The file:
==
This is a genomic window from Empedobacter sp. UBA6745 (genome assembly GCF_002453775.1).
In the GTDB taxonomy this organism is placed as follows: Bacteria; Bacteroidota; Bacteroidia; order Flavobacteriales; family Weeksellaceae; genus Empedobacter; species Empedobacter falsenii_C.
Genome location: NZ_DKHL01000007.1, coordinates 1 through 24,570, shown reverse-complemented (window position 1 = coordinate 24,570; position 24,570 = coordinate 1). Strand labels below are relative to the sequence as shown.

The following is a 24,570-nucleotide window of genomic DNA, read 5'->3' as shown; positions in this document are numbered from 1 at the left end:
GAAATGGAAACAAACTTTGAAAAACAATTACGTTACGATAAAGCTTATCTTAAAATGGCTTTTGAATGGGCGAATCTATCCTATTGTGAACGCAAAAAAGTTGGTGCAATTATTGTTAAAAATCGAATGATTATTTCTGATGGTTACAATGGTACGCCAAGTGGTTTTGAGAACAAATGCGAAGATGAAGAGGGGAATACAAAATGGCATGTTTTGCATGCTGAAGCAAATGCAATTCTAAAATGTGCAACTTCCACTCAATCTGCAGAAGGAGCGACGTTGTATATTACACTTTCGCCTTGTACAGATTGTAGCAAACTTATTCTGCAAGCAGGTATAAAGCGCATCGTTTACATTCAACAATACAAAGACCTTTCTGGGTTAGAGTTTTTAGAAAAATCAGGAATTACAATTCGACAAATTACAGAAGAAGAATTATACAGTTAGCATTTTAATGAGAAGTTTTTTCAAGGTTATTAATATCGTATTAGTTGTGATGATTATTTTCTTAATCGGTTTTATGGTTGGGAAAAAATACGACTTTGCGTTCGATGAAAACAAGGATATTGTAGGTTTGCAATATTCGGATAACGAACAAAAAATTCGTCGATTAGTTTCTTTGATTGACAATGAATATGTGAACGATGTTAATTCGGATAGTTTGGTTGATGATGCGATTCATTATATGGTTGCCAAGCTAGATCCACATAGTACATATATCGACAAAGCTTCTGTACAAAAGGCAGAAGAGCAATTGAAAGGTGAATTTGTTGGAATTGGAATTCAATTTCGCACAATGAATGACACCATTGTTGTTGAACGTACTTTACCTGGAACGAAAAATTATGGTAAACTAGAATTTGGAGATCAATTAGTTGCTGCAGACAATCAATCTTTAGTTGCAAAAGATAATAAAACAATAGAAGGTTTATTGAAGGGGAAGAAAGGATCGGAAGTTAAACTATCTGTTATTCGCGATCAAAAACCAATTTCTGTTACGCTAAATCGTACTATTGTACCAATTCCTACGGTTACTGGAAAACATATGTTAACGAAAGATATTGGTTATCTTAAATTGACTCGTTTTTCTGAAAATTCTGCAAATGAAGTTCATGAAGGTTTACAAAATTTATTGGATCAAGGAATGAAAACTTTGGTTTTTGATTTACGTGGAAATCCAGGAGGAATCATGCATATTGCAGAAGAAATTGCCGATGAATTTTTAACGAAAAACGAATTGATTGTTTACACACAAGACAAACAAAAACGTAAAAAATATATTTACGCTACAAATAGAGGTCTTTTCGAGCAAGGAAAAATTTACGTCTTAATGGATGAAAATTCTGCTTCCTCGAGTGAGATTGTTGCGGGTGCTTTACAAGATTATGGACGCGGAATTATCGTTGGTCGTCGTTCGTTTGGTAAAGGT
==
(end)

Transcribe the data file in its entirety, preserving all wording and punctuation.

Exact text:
This is a genomic window from Empedobacter sp. UBA6745 (genome assembly GCF_002453775.1).
In the GTDB taxonomy this organism is placed as follows: Bacteria; Bacteroidota; Bacteroidia; order Flavobacteriales; family Weeksellaceae; genus Empedobacter; species Empedobacter falsenii_C.
Genome location: NZ_DKHL01000007.1, coordinates 1 through 24,570, shown reverse-complemented (window position 1 = coordinate 24,570; position 24,570 = coordinate 1). Strand labels below are relative to the sequence as shown.

The following is a 24,570-nucleotide window of genomic DNA, read 5'->3' as shown; positions in this document are numbered from 1 at the left end:
GAAATGGAAACAAACTTTGAAAAACAATTACGTTACGATAAAGCTTATCTTAAAATGGCTTTTGAATGGGCGAATCTATCCTATTGTGAACGCAAAAAAGTTGGTGCAATTATTGTTAAAAATCGAATGATTATTTCTGATGGTTACAATGGTACGCCAAGTGGTTTTGAGAACAAATGCGAAGATGAAGAGGGGAATACAAAATGGCATGTTTTGCATGCTGAAGCAAATGCAATTCTAAAATGTGCAACTTCCACTCAATCTGCAGAAGGAGCGACGTTGTATATTACACTTTCGCCTTGTACAGATTGTAGCAAACTTATTCTGCAAGCAGGTATAAAGCGCATCGTTTACATTCAACAATACAAAGACCTTTCTGGGTTAGAGTTTTTAGAAAAATCAGGAATTACAATTCGACAAATTACAGAAGAAGAATTATACAGTTAGCATTTTAATGAGAAGTTTTTTCAAGGTTATTAATATCGTATTAGTTGTGATGATTATTTTCTTAATCGGTTTTATGGTTGGGAAAAAATACGACTTTGCGTTCGATGAAAACAAGGATATTGTAGGTTTGCAATATTCGGATAACGAACAAAAAATTCGTCGATTAGTTTCTTTGATTGACAATGAATATGTGAACGATGTTAATTCGGATAGTTTGGTTGATGATGCGATTCATTATATGGTTGCCAAGCTAGATCCACATAGTACATATATCGACAAAGCTTCTGTACAAAAGGCAGAAGAGCAATTGAAAGGTGAATTTGTTGGAATTGGAATTCAATTTCGCACAATGAATGACACCATTGTTGTTGAACGTACTTTACCTGGAACGAAAAATTATGGTAAACTAGAATTTGGAGATCAATTAGTTGCTGCAGACAATCAATCTTTAGTTGCAAAAGATAATAAAACAATAGAAGGTTTATTGAAGGGGAAGAAAGGATCGGAAGTTAAACTATCTGTTATTCGCGATCAAAAACCAATTTCTGTTACGCTAAATCGTACTATTGTACCAATTCCTACGGTTACTGGAAAACATATGTTAACGAAAGATATTGGTTATCTTAAATTGACTCGTTTTTCTGAAAATTCTGCAAATGAAGTTCATGAAGGTTTACAAAATTTATTGGATCAAGGAATGAAAACTTTGGTTTTTGATTTACGTGGAAATCCAGGAGGAATCATGCATATTGCAGAAGAAATTGCCGATGAATTTTTAACGAAAAACGAATTGATTGTTTACACACAAGACAAACAAAAACGTAAAAAATATATTTACGCTACAAATAGAGGTCTTTTCGAGCAAGGAAAAATTTACGTCTTAATGGATGAAAATTCTGCTTCCTCGAGTGAGATTGTTGCGGGTGCTTTACAAGATTATGGACGCGGAATTATCGTTGGTCGTCGTTCGTTTGGTAAAGGT